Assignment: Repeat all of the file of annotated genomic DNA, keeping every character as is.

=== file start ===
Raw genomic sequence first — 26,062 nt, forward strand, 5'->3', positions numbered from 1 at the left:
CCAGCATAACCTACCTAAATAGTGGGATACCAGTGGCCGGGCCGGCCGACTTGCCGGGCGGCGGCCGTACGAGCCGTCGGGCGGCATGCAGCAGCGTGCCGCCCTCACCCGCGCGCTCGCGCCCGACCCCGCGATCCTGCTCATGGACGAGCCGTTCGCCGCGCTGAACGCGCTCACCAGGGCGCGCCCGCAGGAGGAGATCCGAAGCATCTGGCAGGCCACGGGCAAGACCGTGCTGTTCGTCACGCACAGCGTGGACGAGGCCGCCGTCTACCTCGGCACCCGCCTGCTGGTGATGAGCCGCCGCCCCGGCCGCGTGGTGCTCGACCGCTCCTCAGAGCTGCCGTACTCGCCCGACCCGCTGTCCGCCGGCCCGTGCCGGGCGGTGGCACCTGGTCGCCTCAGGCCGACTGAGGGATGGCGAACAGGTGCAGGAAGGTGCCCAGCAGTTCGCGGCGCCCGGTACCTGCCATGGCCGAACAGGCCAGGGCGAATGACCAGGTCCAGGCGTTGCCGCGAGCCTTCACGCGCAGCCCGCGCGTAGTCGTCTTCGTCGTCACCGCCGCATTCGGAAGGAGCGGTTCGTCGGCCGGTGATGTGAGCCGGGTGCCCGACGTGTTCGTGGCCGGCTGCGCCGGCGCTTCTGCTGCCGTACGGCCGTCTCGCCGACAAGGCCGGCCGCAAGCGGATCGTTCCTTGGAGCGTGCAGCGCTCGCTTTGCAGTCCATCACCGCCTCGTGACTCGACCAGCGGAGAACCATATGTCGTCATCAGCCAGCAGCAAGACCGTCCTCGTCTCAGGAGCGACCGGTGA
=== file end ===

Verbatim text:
Raw genomic sequence first — 26,062 nt, forward strand, 5'->3', positions numbered from 1 at the left:
CCAGCATAACCTACCTAAATAGTGGGATACCAGTGGCCGGGCCGGCCGACTTGCCGGGCGGCGGCCGTACGAGCCGTCGGGCGGCATGCAGCAGCGTGCCGCCCTCACCCGCGCGCTCGCGCCCGACCCCGCGATCCTGCTCATGGACGAGCCGTTCGCCGCGCTGAACGCGCTCACCAGGGCGCGCCCGCAGGAGGAGATCCGAAGCATCTGGCAGGCCACGGGCAAGACCGTGCTGTTCGTCACGCACAGCGTGGACGAGGCCGCCGTCTACCTCGGCACCCGCCTGCTGGTGATGAGCCGCCGCCCCGGCCGCGTGGTGCTCGACCGCTCCTCAGAGCTGCCGTACTCGCCCGACCCGCTGTCCGCCGGCCCGTGCCGGGCGGTGGCACCTGGTCGCCTCAGGCCGACTGAGGGATGGCGAACAGGTGCAGGAAGGTGCCCAGCAGTTCGCGGCGCCCGGTACCTGCCATGGCCGAACAGGCCAGGGCGAATGACCAGGTCCAGGCGTTGCCGCGAGCCTTCACGCGCAGCCCGCGCGTAGTCGTCTTCGTCGTCACCGCCGCATTCGGAAGGAGCGGTTCGTCGGCCGGTGATGTGAGCCGGGTGCCCGACGTGTTCGTGGCCGGCTGCGCCGGCGCTTCTGCTGCCGTACGGCCGTCTCGCCGACAAGGCCGGCCGCAAGCGGATCGTTCCTTGGAGCGTGCAGCGCTCGCTTTGCAGTCCATCACCGCCTCGTGACTCGACCAGCGGAGAACCATATGTCGTCATCAGCCAGCAGCAAGACCGTCCTCGTCTCAGGAGCGACCGGTGA